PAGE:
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Tuesday, October 24, 2017

Hear Aaron Copland’s Intense, Academy Award-Winning Score to The Heiress (1949)

Re-posted by Nicholas Stix

By the way, The Heiress' star, Olivia de Havilland, who won her second Best Actress Oscar for this role, is still alive at 101 years of age. With the passing of her Oscar-winning sister Joan Fontaine in 2013, and of Shirley Temple two months later, in 2014, Miss de Havilland is the last surviving star of Hollywood's Golden Age.
 

Fifth Continent
Published on Jan 29, 2013

"The Heiress" is a 1948 Paramount Pictures film directed by William Wyler. Olivia de Havilland, who received a much deserved Oscar for her performance, is supported by such established stars as Montgomery Clift, Sir Ralph Richardson, Miriam Hopkins and Mona Freeman. Aaron Copland received an Oscar for his original score, but refused to accept the statuette because his main title music had been tampered with [Wyler instructed Nathan Van Cleve, another Paramount composer, to substitute J.P.E. Martini's "Plaisir d'amour" for much of Copland's music under the credits]. The recording features Leonard Slatkin [whose parents performed in many recordings featuring scores composed by others for films in which Olivia de Havilland appeared] conducting the St Louis Symphony Orchestra.





Nicholas Stix 2 weeks ago

What was it with Willi Wyler? Why did he hate great contemporary composers? He screwed Aaron Copland, and ran him out of town. He would have destroyed Jerome Moross, as well, if not for Gregory Peck, who was as gallant in real life, as the fictional characters he played on the screen.


Fifth Continent 2 weeks ago

Wyler did NOT 'run Copland out of town' as you inaccurately state. Wyler lost his hearing during WW II. He could not hear properly, which is why he was antagonistic towards the scores for a good many of his films.

[Although J.S. Lasher posts comments under his own name, Fifth Continent Music is his company, and comments posted under that name are thus presumably also those of Lasher.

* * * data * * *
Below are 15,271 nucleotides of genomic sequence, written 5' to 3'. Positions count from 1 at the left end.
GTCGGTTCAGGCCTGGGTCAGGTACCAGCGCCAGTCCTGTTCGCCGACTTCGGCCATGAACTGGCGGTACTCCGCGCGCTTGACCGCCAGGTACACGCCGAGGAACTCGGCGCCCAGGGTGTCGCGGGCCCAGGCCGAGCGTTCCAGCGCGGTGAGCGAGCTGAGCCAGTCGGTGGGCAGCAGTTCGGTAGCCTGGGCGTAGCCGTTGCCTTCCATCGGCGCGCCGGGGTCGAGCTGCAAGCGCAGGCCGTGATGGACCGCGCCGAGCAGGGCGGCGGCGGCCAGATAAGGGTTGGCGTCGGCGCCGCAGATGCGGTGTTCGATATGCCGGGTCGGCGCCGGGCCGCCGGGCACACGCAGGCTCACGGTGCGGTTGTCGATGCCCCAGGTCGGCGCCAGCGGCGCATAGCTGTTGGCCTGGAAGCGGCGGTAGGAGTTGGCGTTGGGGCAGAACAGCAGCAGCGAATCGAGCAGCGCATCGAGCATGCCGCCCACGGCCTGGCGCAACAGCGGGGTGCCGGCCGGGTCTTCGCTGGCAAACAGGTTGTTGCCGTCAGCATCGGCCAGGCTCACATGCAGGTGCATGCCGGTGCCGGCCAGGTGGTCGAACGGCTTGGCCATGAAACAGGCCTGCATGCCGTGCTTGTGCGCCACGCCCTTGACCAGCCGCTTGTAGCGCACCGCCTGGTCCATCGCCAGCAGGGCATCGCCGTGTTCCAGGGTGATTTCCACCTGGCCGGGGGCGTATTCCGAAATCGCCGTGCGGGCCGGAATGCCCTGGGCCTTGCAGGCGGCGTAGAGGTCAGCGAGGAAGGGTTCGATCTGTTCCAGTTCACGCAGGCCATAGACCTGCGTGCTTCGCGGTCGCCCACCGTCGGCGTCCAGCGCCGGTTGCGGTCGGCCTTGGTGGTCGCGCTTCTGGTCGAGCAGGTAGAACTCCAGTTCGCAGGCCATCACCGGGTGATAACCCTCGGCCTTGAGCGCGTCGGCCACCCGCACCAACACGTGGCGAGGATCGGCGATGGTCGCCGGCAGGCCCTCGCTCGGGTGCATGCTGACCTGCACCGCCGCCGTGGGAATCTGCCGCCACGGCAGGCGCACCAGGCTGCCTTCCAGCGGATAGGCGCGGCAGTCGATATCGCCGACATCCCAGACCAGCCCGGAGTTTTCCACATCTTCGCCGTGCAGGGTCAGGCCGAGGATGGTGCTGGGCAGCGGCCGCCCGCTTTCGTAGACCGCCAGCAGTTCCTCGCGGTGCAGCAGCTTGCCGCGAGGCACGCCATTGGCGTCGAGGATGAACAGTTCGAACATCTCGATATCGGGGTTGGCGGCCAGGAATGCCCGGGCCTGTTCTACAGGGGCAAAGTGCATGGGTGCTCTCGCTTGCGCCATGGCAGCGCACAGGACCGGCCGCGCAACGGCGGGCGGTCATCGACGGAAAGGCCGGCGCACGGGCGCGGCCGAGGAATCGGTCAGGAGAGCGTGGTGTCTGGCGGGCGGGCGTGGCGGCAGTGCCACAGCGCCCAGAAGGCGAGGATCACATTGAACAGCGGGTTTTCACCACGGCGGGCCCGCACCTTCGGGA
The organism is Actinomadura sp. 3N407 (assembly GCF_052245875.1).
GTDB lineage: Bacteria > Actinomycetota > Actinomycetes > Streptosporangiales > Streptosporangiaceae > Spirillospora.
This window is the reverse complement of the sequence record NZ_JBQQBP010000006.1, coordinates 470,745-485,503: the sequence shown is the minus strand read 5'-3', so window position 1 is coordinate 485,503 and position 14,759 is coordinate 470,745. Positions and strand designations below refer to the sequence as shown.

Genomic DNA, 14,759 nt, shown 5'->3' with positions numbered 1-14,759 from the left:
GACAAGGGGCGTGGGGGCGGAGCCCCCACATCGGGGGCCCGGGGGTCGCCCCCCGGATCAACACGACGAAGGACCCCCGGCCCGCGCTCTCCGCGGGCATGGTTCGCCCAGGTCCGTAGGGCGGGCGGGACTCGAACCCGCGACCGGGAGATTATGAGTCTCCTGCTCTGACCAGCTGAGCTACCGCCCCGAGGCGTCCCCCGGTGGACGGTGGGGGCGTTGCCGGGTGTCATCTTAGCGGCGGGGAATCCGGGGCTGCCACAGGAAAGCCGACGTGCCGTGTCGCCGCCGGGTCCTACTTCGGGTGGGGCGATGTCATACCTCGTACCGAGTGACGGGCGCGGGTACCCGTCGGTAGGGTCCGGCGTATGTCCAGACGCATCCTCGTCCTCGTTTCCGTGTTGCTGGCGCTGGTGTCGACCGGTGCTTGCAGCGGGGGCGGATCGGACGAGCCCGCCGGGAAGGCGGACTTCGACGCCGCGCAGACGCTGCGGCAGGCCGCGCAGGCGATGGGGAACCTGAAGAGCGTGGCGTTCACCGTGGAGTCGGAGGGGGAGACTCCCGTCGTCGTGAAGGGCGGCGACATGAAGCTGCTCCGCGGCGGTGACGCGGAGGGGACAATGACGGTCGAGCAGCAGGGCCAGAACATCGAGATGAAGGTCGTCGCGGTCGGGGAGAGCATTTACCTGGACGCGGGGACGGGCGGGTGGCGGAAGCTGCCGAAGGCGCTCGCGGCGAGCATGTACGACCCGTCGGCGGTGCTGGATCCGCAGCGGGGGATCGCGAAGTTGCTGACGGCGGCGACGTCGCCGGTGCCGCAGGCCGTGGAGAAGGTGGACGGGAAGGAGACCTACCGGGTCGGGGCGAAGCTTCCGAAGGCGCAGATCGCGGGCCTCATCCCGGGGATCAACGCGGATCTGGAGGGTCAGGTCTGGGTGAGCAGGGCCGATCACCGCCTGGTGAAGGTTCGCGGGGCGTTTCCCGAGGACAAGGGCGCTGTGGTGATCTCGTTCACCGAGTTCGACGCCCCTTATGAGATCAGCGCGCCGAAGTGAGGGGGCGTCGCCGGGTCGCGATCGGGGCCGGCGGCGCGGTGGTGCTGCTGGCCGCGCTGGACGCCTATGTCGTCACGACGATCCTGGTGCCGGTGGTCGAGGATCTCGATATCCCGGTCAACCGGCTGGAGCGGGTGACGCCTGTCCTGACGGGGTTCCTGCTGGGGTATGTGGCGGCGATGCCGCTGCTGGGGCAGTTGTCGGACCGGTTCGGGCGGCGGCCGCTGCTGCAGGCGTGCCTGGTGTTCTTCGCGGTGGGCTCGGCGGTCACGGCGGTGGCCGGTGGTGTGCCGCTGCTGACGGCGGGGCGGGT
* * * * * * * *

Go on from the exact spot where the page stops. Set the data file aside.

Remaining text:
A myth has been spread by Communists and fellow travelers, whereby Copland (1900-1990) was a “victim” of the Blacklist.

First of all, there was nothing wrong with the Blacklist, as such, because it sought to stem the tide of Communism, and the latter’s three-headed blessings of totalitarian dictatorship, rapine, and genocide. Secondly, the Reds and fellow-travelers who condemn the Blacklist love blacklists, as long as they get to compile and enforce them against their enemies. I’ve been blacklisted in academia and the MSM since the 1990s.

Thirdly, though Copland was a small c communist, he was never blacklisted. My source for that statement is Howard Pollock’s biography, Aaron Copland: The Life and Work of an Uncommon Man.

The Reds love to lie about the Blacklist, because lying is second nature to them about everything.

Copland took another try at movie scoring, with Something Wild (1961), but by then the magic was gone.

J.S. Lasher has made tremendous movie music, such as Hugo Friedhofer’s score to The Best Years of Our Lives, which I own, available to the public, but he can get plenty persnickety, at times.]


Nicholas Stix 2 weeks ago

Your claim that I “inaccurately state[d]” the situation with Copland and Wyler is most unfortunate, Mr. Lasher. Did Aaron Copland not leave Hollywood out of disgust with Wyler’s butchering of his score for The Heiress? Did Wyler not attempt to replace Jerome Moross on The Big Country nine years later, only to be stopped by the intervention of star and co-producer Gregory Peck, whereupon Wyler said he would never again work with Peck? Did Wyler not interfere with the scores of Hugo Friedhofer (The Best Years of Our Lives) and other composers more closely associated with the studios? These are matters of public record.


Nicholas Stix 1 week ago

"Did Wyler not interfere with the scores of Hugo Friedhofer (The Best Years of Our Lives) and other composers more closely associated with the studios?" That sentence should have read, Did Wyler interfere with the scores of Hugo Friedhofer (The Best Years of Our Lives) and other composers more closely associated with the studios?

Lasher/FCMC has not responded.

1 comment:

Anonymous said...

...Very interesting article & relaxing music.